United States: Experts in favor of a 3rd dose of vaccine, but not for all Americans

Scientific experts from the FDA have come out in favor of injecting a 3rd dose of Pfizer vaccine to all Americans over 65, but oppose it for the general population.

A third dose of vaccine for those 65 and over, but not for the youngest. After a day of debate, the experts of the advisory committee of the United States Medicines Agency (FDA) made two decisions concerning the injection of a third dose in the United States.

Experts were unanimous on the need for a third dose of the Pfizer vaccine for all Americans over the age of 65 or at risk. However, they are against this third injection in the general population. This is a setback for President Joe Biden who wanted to launch a recall campaign.

According to experts, the third injection is necessary for people at high risk of developing a severe form of the disease, six months after the second dose. They also believe that caregivers should be included among these “high risk” people.

Experts worry about injecting 3rd dose to all Americans

But this panel also expressed its concerns about the possible side effects that an additional dose of the vaccine would generate if it were administered to the entire population, especially among the youngest. She is thus opposed to the Biden administration’s major recall campaign aimed at adults. Scientists notably mentioned concerns about the risks of myocarditis, an inflammation of the heart muscle, in young adolescents and adults.

Experts from the medical world spoke out on Friday in favor of the administration of a 3rd dose of the Pfizer vaccine to all Americans over 65 years of age or at risk but against its injection to the entire population, a setback for President Biden who wanted to launch a recall campaign.

After a day of debate, this advisory committee of the American Medicines Agency (FDA) made up of American researchers, epidemiologists and specialists in infectious diseases rendered two decisions.

These experts were unanimous on the need for a third dose of the vaccine for people aged 65 and over, as well as for people at high risk of developing a severe form of the disease, six months after the second. dose. They believe that caregivers should be included among these “high risk” people.

But this panel also expressed its concerns about the possible side effects that an additional dose of the vaccine would generate if it were administered to the entire population, especially among the youngest. It is thus de facto opposed to the Biden administration’s major recall campaign aimed at adults.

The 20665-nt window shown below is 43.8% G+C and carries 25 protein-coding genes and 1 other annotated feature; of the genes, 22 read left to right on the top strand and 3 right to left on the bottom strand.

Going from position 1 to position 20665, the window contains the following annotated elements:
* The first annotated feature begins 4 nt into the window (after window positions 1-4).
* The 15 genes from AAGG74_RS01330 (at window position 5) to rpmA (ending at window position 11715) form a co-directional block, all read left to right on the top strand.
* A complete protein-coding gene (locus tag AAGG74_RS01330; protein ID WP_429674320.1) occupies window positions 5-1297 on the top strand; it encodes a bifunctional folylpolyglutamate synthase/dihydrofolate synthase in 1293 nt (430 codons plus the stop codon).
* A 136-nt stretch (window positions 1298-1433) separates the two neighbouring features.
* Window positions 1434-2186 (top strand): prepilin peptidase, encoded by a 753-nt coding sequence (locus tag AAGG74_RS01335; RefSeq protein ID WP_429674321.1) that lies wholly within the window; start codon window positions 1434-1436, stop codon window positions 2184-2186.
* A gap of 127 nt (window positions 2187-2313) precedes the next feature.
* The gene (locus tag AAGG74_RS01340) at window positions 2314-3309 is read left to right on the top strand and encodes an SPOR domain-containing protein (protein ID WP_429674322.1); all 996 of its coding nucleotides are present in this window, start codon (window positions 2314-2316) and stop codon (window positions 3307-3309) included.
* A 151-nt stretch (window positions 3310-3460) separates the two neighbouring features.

Scientists notably mentioned concerns about the risks of myocarditis, an inflammation of the heart muscle, in young adolescent males and adult males.

The recommendations of this committee are not binding, but it is very rare that they are not respected by the authorities.

“I think this should demonstrate to the general public that the members of this committee are independent from the FDA, and that we do have a say when we are asked to sit,” said one of its members, Archana Chatterjee.

President Joe Biden’s administration announced in August the launch of an anti-Covid vaccine booster campaign for all American adults who received their second dose eight months previously from September 20.

This decision had taken many experts by surprise.

Mistrust had spread to the ranks of the FDA, which had issued a document tinged with caution before the meeting on Friday.

“In general, the data indicates that the anti-Covid vaccines authorized in the United States still confer protection against severe forms of Covid-19 and death,” the agency said in a report.

Two senior officials from the US Drug Agency have also put their names on a letter published this week in The Lancet against a third dose “at this stage of the pandemic”.

After announcing the decisions, Pfizer said “continue to believe in the benefits of a booster dose for more of the population,” while saying it wants to “work with the FDA (…) to answer questions of the committee “, through its head of vaccines Kathrin Jansen.

To convince the entire population of the need for this additional dose, the company cited studies earlier today that demonstrated a drop in protection against infections a few months after the administration of the first two doses.

However, a growing number of American studies show that two doses are sufficient to confer high protection against the serious consequences of the disease – albeit at slightly lower levels in the elderly.

Pfizer also referred to data showing that the boosters increased the level of antibodies against the Delta variant.

“The administration of a booster dose allowed Israel to limit severe cases in its 4th wave,” Sharon Alroy Preis, an Israeli health official, said during the presentation.

The American Medicines Agency retorts for its part that all the studies are not necessarily reliable and judges that those emanating from research in the United States are “likely to represent most faithfully the effectiveness of vaccines in the American population”.

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